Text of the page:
March 2019. I gave a plenary talk at the Women in Data Science (WiDS) Global Conference, reaching a worldwide audience of 100,000 participants. It was fantastic to see the depth of female talent in data science. Here's my talk on filling in missing data with low rank models. My interview with The Cube resulted in a nice news article about my research and teaching cleaning up big messy data.

February 2019. Why are big data matrices approximately low rank? Alex Townsend and I provide one answer in the first issue (!) of the new SIAM journal on the Mathematics of Data Science (SIMODS). Also covered in an interview in SIAM news.

February 2019. Can an algorithm racially discriminate if it doesn't know peoples’ race? (Hint: yes.) Student author Xiaojie Mao presented our work on fair decision making when the protected class is unobserved at the FAT* conference. The work was also covered by the Cornell Chronicle. I was interviewed for a related article about using social media to price life insurance.

January 2019. I'm teaching a new PhD level topics class on Optimization for Machine Learning (ORIE 7191). We'll read classic and cutting-edge papers at the interface of optimization and machine learning, guided by two questions: 1) Can we use classical ideas in optimization to better understand (and improve) algorithms for challenging problems in machine learning? 2) How can modern insights in machine learning guide the design of new and improved methods for optimization?

September 2018. Congratulations to NIPS student authors Xiaojie Mao (Causal Inference with Noisy and Missing Covariates via Matrix Factorization - poster) and Sam Zhou (Limited Memory Kelley's Method Converges for Composite Convex and Submodular Objectives - spotlight).

January 2017. I'm co-teaching ORIE/CS 1380, Data Science for All, in Spring 2018 with Michael Clarkson. Data science has become a fundamental skill for understanding the world and making decisions, and we're excited to teach these skills to students from any discipline  —  without any prerequisite skills  —  who may go on to do important data-driven work in their own disciplines.

October 2017. My paper on Optimal Design of Efficient Rooftop Photovoltaic Arrays with Oliver Toole at Aurora Solar won second place in INFORMS’ Doing Good with Good OR (DGWGOR) Prize! It uses OR techniques to design cheaper, safer, more energy efficient solar arrays than human experts.

June 2017. I had a great time at JuliaCon; every year I'm amazed to see new (and awesome) functionality and packages. Absurd pedant that I am, I talked about how to describe a mathematical function. Here's a video of the talk.

May 2017. We had a great workshop at ACC on Control Engineering in Julia. You can find slides and demos on the workshop's GitHub repo. Thanks to my co-organizers Cristian Rojas and Mikael Johansson!

April 2017. We're running a workshop at ICDM on Data-driven Discovery of Models (D3M), together with Christophe Giraud-Carrier and Ishanu Chattopadhyay. Please submit your papers! Deadline is August 7.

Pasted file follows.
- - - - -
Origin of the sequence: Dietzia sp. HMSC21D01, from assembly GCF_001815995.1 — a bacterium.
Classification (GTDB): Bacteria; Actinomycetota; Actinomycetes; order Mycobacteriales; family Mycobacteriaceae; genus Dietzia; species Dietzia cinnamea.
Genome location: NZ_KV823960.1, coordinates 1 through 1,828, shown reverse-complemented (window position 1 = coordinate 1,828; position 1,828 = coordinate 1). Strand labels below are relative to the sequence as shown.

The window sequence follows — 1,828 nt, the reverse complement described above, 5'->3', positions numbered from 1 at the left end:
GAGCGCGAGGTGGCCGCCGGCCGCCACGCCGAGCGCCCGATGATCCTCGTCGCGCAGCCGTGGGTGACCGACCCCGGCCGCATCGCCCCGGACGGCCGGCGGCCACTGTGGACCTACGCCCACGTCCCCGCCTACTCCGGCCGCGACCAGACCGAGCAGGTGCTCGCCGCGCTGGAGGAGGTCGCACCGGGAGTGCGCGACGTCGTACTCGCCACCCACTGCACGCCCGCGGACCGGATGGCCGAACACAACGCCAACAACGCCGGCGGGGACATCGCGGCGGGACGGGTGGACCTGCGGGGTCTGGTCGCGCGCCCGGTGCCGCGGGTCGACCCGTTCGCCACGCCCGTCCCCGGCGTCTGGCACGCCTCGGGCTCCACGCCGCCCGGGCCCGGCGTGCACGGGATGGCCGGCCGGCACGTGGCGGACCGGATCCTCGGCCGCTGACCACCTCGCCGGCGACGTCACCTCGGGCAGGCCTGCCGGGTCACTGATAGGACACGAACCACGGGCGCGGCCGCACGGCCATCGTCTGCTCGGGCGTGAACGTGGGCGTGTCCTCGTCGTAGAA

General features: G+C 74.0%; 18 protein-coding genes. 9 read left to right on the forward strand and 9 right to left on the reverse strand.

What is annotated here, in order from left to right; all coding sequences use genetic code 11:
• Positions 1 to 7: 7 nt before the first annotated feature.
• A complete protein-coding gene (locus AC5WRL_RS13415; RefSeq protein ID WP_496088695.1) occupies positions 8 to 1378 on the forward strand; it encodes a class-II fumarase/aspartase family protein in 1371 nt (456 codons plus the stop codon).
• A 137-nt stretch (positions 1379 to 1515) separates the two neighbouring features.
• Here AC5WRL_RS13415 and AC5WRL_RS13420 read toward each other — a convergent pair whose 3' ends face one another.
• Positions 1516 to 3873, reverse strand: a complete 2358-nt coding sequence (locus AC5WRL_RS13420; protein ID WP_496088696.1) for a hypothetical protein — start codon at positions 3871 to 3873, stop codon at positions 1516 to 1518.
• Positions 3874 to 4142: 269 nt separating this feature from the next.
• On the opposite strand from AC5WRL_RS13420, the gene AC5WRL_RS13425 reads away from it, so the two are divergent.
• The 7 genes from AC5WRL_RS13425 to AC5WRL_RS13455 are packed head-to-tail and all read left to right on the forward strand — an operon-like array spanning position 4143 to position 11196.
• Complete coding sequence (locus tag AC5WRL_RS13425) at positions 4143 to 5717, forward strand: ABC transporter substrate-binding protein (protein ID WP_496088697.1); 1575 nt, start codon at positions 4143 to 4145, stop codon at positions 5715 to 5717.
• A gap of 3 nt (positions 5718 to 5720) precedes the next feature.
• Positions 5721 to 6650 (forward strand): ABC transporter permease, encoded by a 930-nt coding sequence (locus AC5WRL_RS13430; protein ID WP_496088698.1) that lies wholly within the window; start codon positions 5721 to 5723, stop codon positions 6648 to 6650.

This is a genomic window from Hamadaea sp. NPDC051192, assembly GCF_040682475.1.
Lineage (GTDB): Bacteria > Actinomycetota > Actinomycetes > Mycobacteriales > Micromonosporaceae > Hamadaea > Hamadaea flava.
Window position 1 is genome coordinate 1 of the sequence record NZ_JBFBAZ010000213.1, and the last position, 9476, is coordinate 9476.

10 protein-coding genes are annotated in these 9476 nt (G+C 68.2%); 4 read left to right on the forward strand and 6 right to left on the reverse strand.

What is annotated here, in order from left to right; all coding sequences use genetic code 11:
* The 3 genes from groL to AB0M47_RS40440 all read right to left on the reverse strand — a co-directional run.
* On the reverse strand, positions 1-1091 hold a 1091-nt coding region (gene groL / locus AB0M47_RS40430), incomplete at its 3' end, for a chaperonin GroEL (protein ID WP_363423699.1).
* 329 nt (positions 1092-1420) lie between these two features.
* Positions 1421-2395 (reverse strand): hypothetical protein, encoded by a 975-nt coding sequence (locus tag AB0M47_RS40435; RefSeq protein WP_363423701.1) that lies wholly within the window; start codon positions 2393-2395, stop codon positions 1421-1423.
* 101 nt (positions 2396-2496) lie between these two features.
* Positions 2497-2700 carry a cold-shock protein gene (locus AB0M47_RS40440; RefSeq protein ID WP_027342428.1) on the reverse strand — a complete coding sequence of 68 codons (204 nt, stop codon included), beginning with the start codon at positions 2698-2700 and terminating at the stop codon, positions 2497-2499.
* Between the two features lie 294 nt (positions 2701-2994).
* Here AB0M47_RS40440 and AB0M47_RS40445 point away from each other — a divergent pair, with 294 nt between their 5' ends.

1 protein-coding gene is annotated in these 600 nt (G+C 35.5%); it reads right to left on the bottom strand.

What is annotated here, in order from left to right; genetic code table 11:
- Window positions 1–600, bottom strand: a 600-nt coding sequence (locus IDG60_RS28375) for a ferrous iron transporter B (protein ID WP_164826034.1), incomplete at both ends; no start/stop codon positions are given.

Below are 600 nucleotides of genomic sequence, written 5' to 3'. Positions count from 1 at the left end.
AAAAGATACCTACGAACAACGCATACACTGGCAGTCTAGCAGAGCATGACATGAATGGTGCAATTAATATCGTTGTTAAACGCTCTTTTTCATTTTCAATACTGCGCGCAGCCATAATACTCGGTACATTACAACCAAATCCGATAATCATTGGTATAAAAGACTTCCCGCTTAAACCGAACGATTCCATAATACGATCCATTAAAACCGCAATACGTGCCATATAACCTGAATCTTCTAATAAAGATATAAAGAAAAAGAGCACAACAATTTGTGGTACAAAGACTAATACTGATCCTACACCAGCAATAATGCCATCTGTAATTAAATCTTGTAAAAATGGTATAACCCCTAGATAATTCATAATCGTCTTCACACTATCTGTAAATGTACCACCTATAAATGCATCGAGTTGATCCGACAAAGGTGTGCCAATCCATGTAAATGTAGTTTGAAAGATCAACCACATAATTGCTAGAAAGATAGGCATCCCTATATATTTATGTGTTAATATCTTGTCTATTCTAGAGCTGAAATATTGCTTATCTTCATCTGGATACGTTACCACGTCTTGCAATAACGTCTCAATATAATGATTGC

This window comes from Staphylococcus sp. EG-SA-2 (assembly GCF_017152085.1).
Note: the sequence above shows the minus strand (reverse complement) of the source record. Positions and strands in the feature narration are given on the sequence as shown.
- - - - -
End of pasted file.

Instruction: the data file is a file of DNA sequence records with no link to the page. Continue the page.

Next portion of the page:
March 2017. My grant proposal for research on Composable Robust Structured Data Inference was selected for funding under DARPA's program on Data Driven Discovery of Models (D3m). Looking forward to automatically constructing models for data with the other performers!

March 2017. My paper Sketchy Decisions: Convex Low-Rank Matrix Optimization with Optimal Storage with Alp Yurtsever, Joel Tropp, and Volkan Cevher was selected for an oral presentation at AISTATS 2017.

January 2017. I'll be teaching a class on Convex Optimization at Cornell in Spring of 2017. We'll be roughly following Stanford's EE364a (and some of EE364b), using the excellent textbook by Boyd and Vandenberghe, with an additional emphasis on first order methods.

November 2016. (Most) data scientists did a terrible job predicting the results of the 2016 election. Did that matter for the outcome? I analyze the data in a lecture on the limits  —  and dangers  —  of predictive modeling.

October 2016. Thanks to Cornell's Scientific Software Club for inviting me to give an introduction to Julia, and asking great questions! Here are my slides + demos, which start with basic syntax and proceed to show off advanced capabilities like multi-language integration, shared memory parallelism, and mathematical optimization packages.

September 2016. I'm teaching a new class at Cornell on Learning with Big Messy Data. Interestingly, the course itself is generating a bunch of big messy data, from lecture slides to demos to Piazza posts to project repos. Next step: train an AI to learn how to learn with big messy data from this big messy data?

June 2016. Damek Davis, Brent Edmunds and I just posted a paper on a (provably convergent) stochastic asynchronous optimization method called SAPALM for fitting generalized low rank models. It turns out asynchrony barely affects the rate of convergence (per flop), while providing a linear speedup in the number of flops per second. In other words: it's fast!

May 2016. Congratulations to Ramchandran Muthukumar and Ayush Pandey for their fantastic proposals to work with me on Convex.jl this summer through Google Summer of Code. Ayush will be adding support for complex numbers, while Ramchandran develops a fast presolve routine.

March 2016. It was great meeting incoming PhD students at the ORIE visiting student days! Here are the slides I presented to introduce students to some of my research.

November 2015. H2O is a new framework for large scale machine learning, and has just released a great implementation of generalized low rank models (engineered by Anqi Fu). Here are the slides and the video from my talk at H2O World.